Data from Subarachnoid Hemorrhage Outcomes Project were linked with data collected from this study at the time of analysis, enabling the assessment of SAH-specific end points such as day after bleed of symptomatic vasospasm and DCI, as well as global outcome measures such as modified Rankin Scale score at 14 days and 3 months after bleed.
Serum samples were assayed for hsCRP using an enzyme-linked immunoassay (BioCheck; normal range, <3.0 mg/L). White blood cell (WBC) counts were measured daily as part of routine laboratory testing and recorded as part of the assessment for inflammation and infectious disease status. Prealbumin levels (mg/dL) were measured from serum samples using an immunoturbidmetric assay (Cobas-Integra 400 Plus Chemistry Analyzer; normal range, 17–40 mg/dL).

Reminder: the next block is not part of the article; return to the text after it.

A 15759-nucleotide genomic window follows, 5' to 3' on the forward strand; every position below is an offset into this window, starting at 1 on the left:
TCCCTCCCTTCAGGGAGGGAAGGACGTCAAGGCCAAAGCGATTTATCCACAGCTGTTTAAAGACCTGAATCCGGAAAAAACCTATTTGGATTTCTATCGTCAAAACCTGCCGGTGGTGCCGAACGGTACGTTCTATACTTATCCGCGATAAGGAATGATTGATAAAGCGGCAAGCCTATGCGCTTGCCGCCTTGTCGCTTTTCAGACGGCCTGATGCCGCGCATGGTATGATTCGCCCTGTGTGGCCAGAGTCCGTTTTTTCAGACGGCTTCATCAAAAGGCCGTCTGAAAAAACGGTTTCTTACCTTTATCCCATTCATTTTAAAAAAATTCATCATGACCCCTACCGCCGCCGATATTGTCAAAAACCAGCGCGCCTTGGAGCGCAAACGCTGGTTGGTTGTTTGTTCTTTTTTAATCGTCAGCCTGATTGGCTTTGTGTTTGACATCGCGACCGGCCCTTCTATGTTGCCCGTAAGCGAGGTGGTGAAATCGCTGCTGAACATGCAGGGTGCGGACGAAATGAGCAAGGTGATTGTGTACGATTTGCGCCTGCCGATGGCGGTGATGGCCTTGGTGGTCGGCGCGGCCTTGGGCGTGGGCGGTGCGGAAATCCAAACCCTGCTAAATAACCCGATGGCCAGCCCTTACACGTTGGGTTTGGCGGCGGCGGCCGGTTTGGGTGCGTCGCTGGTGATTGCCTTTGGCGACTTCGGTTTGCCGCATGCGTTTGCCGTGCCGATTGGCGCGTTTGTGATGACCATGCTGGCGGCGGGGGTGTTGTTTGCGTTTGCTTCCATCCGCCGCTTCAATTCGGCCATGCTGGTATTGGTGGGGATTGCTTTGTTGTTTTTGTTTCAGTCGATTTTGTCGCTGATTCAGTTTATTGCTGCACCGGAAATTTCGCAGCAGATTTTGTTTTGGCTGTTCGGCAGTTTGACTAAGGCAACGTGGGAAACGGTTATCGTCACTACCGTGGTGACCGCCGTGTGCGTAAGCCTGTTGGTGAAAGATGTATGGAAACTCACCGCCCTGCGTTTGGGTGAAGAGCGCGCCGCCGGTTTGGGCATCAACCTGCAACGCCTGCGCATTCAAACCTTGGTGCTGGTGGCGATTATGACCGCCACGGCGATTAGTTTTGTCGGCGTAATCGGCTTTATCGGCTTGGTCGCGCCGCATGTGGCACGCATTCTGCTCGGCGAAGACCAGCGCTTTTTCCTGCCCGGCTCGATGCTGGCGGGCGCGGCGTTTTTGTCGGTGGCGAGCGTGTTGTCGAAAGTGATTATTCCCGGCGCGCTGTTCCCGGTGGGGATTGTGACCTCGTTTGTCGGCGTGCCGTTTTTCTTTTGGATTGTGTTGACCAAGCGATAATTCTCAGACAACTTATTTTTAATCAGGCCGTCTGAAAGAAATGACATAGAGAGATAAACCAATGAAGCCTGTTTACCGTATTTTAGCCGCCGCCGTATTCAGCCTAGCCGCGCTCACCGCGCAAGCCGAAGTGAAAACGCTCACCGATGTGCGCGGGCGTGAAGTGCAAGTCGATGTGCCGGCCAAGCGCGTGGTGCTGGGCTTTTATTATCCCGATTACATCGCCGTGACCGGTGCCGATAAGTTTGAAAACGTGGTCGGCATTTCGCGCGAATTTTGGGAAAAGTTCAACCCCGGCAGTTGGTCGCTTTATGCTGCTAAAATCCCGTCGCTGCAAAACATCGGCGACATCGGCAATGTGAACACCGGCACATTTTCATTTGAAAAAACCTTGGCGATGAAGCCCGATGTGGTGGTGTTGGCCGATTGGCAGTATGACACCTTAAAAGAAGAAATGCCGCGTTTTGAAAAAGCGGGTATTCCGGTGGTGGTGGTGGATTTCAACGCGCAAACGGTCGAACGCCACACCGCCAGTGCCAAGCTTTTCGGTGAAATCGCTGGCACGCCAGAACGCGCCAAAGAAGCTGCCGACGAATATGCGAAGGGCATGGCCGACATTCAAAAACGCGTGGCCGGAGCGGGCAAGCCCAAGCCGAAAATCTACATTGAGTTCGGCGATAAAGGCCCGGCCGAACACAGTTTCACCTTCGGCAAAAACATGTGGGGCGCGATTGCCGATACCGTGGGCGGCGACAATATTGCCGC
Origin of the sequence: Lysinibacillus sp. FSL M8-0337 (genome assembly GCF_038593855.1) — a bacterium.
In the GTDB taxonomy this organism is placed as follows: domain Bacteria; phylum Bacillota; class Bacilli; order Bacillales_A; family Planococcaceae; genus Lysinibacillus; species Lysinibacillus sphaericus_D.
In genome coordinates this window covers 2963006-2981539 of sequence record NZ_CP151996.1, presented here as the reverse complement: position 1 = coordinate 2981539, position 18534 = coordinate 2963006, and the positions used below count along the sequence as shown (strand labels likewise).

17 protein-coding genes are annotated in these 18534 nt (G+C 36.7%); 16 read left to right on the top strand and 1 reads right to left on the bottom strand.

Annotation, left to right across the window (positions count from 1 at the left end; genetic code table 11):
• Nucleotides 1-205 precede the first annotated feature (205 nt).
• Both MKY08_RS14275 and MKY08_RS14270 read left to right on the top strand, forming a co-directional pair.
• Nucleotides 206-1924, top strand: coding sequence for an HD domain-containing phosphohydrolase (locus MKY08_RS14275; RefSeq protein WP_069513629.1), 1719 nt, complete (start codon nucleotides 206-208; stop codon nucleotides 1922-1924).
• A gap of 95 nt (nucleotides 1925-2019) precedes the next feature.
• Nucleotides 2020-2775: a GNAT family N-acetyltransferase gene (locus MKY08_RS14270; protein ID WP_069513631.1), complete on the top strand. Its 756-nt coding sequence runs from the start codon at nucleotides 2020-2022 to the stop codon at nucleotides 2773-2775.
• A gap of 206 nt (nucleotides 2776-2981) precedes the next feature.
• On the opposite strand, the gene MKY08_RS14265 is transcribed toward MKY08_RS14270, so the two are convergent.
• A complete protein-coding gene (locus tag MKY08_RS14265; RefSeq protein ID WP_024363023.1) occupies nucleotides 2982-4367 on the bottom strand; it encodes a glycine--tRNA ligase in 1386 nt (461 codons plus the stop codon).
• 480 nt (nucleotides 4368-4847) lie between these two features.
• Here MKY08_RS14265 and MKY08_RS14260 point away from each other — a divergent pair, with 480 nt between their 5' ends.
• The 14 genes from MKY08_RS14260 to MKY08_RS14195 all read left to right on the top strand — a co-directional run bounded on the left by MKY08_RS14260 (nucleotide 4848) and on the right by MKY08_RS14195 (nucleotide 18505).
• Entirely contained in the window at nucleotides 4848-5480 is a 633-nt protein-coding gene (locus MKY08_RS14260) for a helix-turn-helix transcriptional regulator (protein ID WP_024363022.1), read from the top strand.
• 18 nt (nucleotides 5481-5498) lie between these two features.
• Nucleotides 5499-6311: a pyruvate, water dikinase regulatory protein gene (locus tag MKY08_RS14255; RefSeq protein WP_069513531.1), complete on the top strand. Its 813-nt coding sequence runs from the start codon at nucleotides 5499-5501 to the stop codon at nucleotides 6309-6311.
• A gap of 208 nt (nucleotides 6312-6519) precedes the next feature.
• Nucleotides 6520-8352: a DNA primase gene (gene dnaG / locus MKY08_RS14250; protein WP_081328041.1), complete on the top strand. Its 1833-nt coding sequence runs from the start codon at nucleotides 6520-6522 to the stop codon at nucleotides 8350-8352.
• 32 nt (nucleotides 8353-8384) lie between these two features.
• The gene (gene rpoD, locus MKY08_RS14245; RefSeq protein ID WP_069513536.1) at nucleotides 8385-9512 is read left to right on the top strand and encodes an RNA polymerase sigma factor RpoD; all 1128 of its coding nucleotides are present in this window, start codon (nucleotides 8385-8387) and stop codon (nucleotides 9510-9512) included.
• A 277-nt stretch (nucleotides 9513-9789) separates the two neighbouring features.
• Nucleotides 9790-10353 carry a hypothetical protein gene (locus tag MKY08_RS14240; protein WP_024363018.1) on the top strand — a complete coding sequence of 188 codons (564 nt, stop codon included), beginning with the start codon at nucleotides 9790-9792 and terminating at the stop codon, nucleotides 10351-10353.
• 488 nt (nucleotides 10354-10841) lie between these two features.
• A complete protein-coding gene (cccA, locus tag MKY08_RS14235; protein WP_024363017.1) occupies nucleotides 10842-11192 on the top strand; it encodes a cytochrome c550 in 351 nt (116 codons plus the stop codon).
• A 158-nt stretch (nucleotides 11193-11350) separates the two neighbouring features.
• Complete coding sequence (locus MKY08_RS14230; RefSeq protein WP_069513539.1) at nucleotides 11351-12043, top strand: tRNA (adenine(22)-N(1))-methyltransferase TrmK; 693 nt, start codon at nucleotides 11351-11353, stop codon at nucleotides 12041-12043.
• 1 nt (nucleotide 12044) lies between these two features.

Oxygen Consumption Measurements
IDC studies were performed once during each phase using a Vmax Spectra (Sensormedic) to measure inspired and expired concentrations of oxygen (O2) and carbon dioxide (CO2). In mechanically ventilated patients, the circuit system was connected to the oxygen delivery and exhaust systems of the ventilator. In nonmechanically ventilated patients, the circuit was connected to an air-tight canopy that covered the patient's head and neck and delivered a measured constant flow of air (21% O2). Both methods allowed for continuous measurements of oxygen and carbon dioxide concentration in the inspired and expired air, allowing calculation of oxygen consumption (Vo2, mL/min) and carbon dioxide production (Vco2, mL/min).